Kieran & Drew



Title : Kieran & Drew

Author : L.A. Gilbert


Publisher : Dreamspinner Press (BUY HERE)

Genre : M/M, Contemporary

Length : 256 pages (e-book)

Published : March 1, 2013

Rating : ★★



Kieran Appleby can’t wait until graduation to escape his life in the Keys. His only friend is the school janitor, his father doesn’t talk to him, and Kieran doesn’t know how to mention he’s gay. No wonder he daydreams about college anywhere but Florida.

High school baseball star Drew Anderson has only one wish in life: to be able to care for those he loves. With an absent father, an agoraphobic mother, and a closet he’s not ready to come out of, he can barely stand under the pressure. No one knows how alone he feels.

When Drew finally notices Kieran’s long-time crush, it jumpstarts a relationship that introduces them to sex, intimacy, and love. Neither has ever been this happy. But lasting happiness is evasive, and Kieran’s desperation to get out of Florida and Drew’s desire to stay and care for his family cannot be reconciled.


Kieran and Drew were both endearing, if sometimes frustrating. That’s okay, they’re teenagers after all. They are both eighteen and in the last year of High School. Kieran is a geek and gay, so high school is not a pleasant place to be. He’s continuously bullied by the other students and while he does try to keep a low profile, at the same time he refuses to deny who he is. For him, the only way to have a better future is to move away from the Keys and start life, and college, far, far away. Drew is a jock. He’s a popular and star athlete for the school baseball team. He runs with the in-crowd, but stands back from the torture of unpopular students that the others indulge in. He also thinks he may be gay. The trouble is, if anyone found out he’d lose everything he’d worked for. He’d be booted out of the team, for sure. And that’s not the only secret he’s hiding.

Both Kieran and Drew have less than stellar home lives. Drew’s mother suffers from agoraphobia and is unable to even leave the house. Drew’s father had left years before without so much as a backwards glance, starting a new family and all but ignoring the existence of his eldest son. Drew loves his mother and feels for her, but it’s a lot of pressure for a teenager to deal with, especially in the absence of his uncle – a marine on mission overseas. Kieran lives alone with his father, no sign of his mother and we never really learn what happened there, although I have my own theories. His father owns a restaurant and spends most of his time and energy there, leaving Kieran feeling abandoned, alone and unloved.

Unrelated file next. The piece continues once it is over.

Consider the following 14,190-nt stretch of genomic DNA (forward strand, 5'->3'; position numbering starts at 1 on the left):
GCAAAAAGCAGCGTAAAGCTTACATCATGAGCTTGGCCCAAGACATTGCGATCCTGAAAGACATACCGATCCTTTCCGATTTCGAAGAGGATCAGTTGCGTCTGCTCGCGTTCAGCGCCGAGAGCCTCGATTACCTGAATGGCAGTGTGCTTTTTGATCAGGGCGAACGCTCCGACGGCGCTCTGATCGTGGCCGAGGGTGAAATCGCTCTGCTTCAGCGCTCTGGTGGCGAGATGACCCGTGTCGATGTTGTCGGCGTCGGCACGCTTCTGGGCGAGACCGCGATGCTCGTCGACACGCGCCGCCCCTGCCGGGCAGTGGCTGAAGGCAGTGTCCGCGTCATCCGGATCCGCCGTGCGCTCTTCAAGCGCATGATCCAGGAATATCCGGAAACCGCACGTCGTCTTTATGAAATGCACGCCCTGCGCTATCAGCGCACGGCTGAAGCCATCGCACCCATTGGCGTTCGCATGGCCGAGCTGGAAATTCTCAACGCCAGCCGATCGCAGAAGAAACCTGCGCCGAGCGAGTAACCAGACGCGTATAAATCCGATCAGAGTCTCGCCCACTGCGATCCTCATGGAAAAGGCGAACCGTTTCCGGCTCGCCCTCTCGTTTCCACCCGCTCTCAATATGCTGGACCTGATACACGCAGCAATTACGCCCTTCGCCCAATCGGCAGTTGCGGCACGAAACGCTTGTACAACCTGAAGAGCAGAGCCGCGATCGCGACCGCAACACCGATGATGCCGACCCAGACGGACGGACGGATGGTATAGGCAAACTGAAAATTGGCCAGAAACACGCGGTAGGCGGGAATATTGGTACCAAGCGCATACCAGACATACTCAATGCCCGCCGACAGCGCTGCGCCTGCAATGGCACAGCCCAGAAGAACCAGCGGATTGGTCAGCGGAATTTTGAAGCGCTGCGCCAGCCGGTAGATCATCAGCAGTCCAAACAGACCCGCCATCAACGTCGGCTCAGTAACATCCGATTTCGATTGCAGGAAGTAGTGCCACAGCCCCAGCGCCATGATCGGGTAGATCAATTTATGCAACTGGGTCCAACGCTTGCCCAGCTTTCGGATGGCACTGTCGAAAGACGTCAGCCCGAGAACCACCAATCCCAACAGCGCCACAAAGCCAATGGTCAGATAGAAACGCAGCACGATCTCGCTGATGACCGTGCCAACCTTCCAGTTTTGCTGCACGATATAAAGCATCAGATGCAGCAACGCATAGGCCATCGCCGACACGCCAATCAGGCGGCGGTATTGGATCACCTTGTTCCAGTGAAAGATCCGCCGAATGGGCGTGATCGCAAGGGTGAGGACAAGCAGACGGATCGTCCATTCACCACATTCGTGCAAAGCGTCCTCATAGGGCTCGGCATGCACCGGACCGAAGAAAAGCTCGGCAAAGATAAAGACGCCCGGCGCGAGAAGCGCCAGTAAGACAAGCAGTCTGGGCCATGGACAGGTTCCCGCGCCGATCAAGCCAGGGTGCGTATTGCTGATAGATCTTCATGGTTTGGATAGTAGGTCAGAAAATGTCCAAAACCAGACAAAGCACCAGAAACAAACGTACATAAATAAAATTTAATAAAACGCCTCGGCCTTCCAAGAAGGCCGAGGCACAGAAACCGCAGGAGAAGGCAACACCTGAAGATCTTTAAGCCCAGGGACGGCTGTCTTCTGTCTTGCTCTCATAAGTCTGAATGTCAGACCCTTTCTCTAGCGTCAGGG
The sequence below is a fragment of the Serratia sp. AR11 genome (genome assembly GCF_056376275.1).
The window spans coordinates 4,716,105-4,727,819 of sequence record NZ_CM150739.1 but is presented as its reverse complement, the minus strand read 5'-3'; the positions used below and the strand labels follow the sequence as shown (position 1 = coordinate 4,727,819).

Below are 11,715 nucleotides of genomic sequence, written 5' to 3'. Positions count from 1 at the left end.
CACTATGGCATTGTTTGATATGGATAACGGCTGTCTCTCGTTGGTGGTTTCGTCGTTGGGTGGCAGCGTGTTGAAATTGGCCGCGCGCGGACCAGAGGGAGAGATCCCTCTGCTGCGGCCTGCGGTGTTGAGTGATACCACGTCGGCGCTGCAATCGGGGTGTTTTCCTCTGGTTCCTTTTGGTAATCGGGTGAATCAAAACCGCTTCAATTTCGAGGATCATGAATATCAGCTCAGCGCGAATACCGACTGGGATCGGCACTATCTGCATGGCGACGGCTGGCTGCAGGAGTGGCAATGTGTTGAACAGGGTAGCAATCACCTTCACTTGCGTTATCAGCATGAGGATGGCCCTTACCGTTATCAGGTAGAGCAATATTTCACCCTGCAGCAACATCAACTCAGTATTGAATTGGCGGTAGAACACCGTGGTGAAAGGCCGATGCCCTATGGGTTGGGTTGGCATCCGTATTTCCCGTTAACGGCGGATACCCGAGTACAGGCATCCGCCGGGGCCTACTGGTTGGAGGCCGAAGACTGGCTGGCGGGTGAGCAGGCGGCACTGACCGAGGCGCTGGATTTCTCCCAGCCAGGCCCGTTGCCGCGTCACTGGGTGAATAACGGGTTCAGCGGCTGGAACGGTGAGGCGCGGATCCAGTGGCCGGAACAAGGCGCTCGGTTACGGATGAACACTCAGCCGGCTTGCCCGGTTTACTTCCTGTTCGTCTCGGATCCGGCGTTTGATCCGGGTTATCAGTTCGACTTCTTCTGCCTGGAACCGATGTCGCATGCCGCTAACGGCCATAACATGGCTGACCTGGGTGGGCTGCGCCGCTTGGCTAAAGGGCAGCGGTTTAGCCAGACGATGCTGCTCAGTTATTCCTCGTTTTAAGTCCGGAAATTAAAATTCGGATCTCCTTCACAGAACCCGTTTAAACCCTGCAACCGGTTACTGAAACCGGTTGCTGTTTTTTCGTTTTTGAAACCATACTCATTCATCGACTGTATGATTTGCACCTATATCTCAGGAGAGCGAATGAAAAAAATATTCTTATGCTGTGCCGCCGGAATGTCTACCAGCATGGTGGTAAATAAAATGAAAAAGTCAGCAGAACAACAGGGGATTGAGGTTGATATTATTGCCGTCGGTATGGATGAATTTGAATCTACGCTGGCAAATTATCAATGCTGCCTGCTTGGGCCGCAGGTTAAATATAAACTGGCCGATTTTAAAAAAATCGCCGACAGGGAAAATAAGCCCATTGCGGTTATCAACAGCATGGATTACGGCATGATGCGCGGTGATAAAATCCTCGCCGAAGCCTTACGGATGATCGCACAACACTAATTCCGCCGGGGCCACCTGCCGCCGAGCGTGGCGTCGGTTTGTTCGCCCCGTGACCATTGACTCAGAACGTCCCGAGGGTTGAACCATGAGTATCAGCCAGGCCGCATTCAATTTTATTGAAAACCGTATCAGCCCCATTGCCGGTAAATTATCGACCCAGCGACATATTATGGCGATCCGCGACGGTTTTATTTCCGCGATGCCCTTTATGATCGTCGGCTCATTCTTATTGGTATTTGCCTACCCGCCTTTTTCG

For me, the biggest problem I had with this book was the voices of the main characters. They felt like those of fifteen or sixteen year olds rather than the eighteen year olds they are meant to be. The dialogue and reactions just didn’t feel like those on the verge of being men. Don’t get me wrong, I’m well aware that eighteen year olds can and do make some very immature decisions, but these characters didn’t come across as immature so much as juvenile in the way they spoke, their thoughts and actions. The writing itself read more like a Young Adult book aimed at early to mid teens, but there were graphic sex scenes. The sex scenes themselves were hot and well written. Unfortunately, they left me feeling more uncomfortable than hot and bothered because I kept forgetting that the characters were not minors. I was constantly reminding myself that they were, in fact, legal and not the sixteen I kept thinking they were

Overall, this is a gentle coming-of-age story with no real surprises. It was fairly predictable, but that’s fine, it was right for this story. There was some mild angst, they are teenagers after all, but in the end everything got tied up in a neat little bow. Too neat. It felt a little unbelievable that absolutely everything fell into place with no effort, despite all the obstacles that had been set up previously. They weren’t overcome, they just suddenly fell away. While I’m all for HEA’s, I prefer mine with a little more realism.

Rated 3 stars by BookSmitten

LYLBTB 30 star